London in Three Days

I had a close friend come and visit us for three days for a long weekend. The gauntlet was thrown — how to see London in three days? Well, I am here to tell you how to see one of the largest cities in a quick weekend.

Tucker arrived late Wednesday night, so we really only had time to fall asleep, but when arriving in Heathrow, I will say the best and fastest way to get to city central is using Heathrow Connect or Express. Depending on the train, you can get to Paddington station within about 20 minutes. This is a much better alternative to using the underground which could take over an hour to city center.

We woke up early Thursday and made our way to Buckingham Palace first. Out of sheer convenience and no pre-planning whatsoever, we happened to catch the changing of the guard. (Click here to see all the dates and times.) It was quite a to-do and very ceremonial complete with horses and a mini-parade. After that, we headed toward Big Ben and Westminster Abbey. From Buckingham Palace, it’s about a 10 minute walk through St. James’ Park, which could not have been more beautiful.

We did not have the forethought to pre-buy tickets for Westminster Abbey, and the queue was around2014-07-31 12.41.39 the building. So we didn’t go inside,  but we did take many pictures of the Houses of Parliament and the glorious facade of Westminster. We had, however, bought Fast Track tickets for the London Eye. We crossed the beautiful bridge over the Thames River and headed for our pre-determined date for the giant Ferris Wheel.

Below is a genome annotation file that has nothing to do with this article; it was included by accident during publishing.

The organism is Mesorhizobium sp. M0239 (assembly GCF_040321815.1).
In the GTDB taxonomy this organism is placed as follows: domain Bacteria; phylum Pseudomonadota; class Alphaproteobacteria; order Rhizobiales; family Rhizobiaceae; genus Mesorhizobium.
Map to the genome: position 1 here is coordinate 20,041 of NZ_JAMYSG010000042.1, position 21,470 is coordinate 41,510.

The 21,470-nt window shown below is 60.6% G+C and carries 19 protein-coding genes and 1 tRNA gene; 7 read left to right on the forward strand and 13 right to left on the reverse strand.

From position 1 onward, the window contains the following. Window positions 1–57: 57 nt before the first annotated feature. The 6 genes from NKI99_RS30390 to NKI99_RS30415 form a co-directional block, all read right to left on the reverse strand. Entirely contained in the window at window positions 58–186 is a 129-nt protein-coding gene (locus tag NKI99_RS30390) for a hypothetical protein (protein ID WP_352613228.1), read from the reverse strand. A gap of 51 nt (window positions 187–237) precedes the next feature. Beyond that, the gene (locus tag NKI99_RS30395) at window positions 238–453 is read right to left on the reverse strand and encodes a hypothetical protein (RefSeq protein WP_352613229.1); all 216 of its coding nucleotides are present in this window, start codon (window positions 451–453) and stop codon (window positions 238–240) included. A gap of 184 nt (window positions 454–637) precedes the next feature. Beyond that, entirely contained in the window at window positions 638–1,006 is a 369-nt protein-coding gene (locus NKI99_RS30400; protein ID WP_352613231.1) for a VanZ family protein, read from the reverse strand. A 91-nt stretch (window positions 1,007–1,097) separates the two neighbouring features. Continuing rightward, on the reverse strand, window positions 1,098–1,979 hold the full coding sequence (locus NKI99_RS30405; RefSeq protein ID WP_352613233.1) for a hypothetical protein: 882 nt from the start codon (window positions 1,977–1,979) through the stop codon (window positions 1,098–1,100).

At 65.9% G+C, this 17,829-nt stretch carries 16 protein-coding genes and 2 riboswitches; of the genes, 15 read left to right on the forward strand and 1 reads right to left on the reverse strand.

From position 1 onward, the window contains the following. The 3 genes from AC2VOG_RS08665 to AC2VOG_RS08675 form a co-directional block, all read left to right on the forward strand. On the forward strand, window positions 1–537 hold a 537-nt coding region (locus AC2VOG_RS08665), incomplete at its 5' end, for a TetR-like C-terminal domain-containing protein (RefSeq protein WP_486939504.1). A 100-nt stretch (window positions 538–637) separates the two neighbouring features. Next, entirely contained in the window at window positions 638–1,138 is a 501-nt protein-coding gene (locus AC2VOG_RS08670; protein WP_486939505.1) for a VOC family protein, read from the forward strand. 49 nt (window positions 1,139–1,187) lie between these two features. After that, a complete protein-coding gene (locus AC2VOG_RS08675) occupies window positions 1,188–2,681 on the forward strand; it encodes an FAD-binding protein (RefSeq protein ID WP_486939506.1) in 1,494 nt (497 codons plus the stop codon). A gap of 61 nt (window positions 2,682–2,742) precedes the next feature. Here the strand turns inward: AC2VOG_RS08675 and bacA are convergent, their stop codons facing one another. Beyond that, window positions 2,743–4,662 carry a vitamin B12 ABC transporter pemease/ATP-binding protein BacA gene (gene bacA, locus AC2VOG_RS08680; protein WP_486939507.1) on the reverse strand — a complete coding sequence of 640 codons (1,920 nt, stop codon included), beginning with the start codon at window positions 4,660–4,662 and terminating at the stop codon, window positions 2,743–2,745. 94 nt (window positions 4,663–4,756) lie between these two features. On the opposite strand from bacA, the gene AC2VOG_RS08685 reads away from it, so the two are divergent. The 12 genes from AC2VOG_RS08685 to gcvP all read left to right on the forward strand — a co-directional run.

2014-07-31 14.18.56Fast track was completely worth the extra pounds. We waited in line for maybe 20 minutes after watching the 4D experience (which was not worth the 4 minutes) before making it onto our own cubicle. The London Eye is a 30 minute ride all the way around, and the views are spectacular. You can’t take a bad picture (unless you only get construction cranes in your frame). I was a little sad we couldn’t see Tower of London or the Gherkin from the air since we were around the bend in the river, but we did get awesome shots of the Houses of Parliament.

We ended the day at The British Museum since that was a big destination for Tucker. However, I didn’t look online to see when it closed, which during the week is 5:30p. With only an hour to see a fraction of the place, we decided to get back there first thing the next morning to round out the visit.

2014-08-01 14.46.13Friday morning began with the jaunt to The British Museum, and from there, we were very close to Trafalgar Square and then 10 2014-08-01 14.40.01Downing Street. We walked through the London West End taking in the sights snapping pictures of the war memorials sprinkled along our path to end up at the Prime Minister’s abode.

From there, we made our way toward Tower Bridge and the Tower of London. Right now, the Tower of London is celebrating the 100 year anniversary of WWI, so there are floods of red poppies, one for each soldier killed in action. As we crossed the bridge, we got to see it in action as a schooner sailed under the peaked road.